While women’s rights have advanced over the decades, gender inequalities and other fundamental human rights violations within families persist, according to a flagship study released from the UN’s gender empowerment agency.
UN Women’s new report, released on Tuesday, “Progress of the World’s Women 2019-2020: Families in a Changing World”, shows that families, in all their diversity, “can be critical drivers of gender equality, provided decision-makers deliver policies rooted in the reality of how people live today, with women’s rights at their core”, said UN Women Executive Director Phumzile Mlambo-Ngcuka.
But it also adds that families can also be breeding grounds of conflict, inequality and, far too often, violence.
Many of the laws that protect against gender-based violence and gender discrimination focus on women in the public sphere.
In fact, home is where discrimination starts for many girls and it continues throughout their womanhood for the rest of their lives, said Phumzile Mlambo-Ngcuka, executive director for UN Women.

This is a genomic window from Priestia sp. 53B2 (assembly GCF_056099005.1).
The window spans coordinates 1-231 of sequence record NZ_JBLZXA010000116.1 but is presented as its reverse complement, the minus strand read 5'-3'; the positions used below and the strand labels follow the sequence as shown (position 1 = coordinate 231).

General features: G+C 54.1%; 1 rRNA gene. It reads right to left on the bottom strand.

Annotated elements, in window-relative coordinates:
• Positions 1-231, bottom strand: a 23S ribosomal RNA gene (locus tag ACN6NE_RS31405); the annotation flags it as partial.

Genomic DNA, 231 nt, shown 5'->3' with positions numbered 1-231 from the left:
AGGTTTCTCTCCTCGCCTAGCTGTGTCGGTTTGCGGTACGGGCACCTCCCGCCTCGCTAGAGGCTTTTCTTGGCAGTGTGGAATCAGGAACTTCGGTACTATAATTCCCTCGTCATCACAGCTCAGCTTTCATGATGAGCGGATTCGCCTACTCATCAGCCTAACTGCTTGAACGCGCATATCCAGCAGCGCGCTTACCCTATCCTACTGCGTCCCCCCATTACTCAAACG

Every single day in 2017, there were 137 women killed by a relative, and bringing those perpetrators to justice is very difficult, said Mlambo-Ngcuka. “These are the people who get away with continued violence without any consequences.”
Laws have made great strides in eliminating discrimination against women outside of the home, said Mlambo-Ngcuka. “We can pass as many laws as we like, but if the home is not safe …”
It is not an accident that family laws have been the slowest to change given that they govern matters like women’s rights to choose who and when to marry, said Mlambo-Ngcuka, adding that the laws also address women’s access to family resources including inheritance.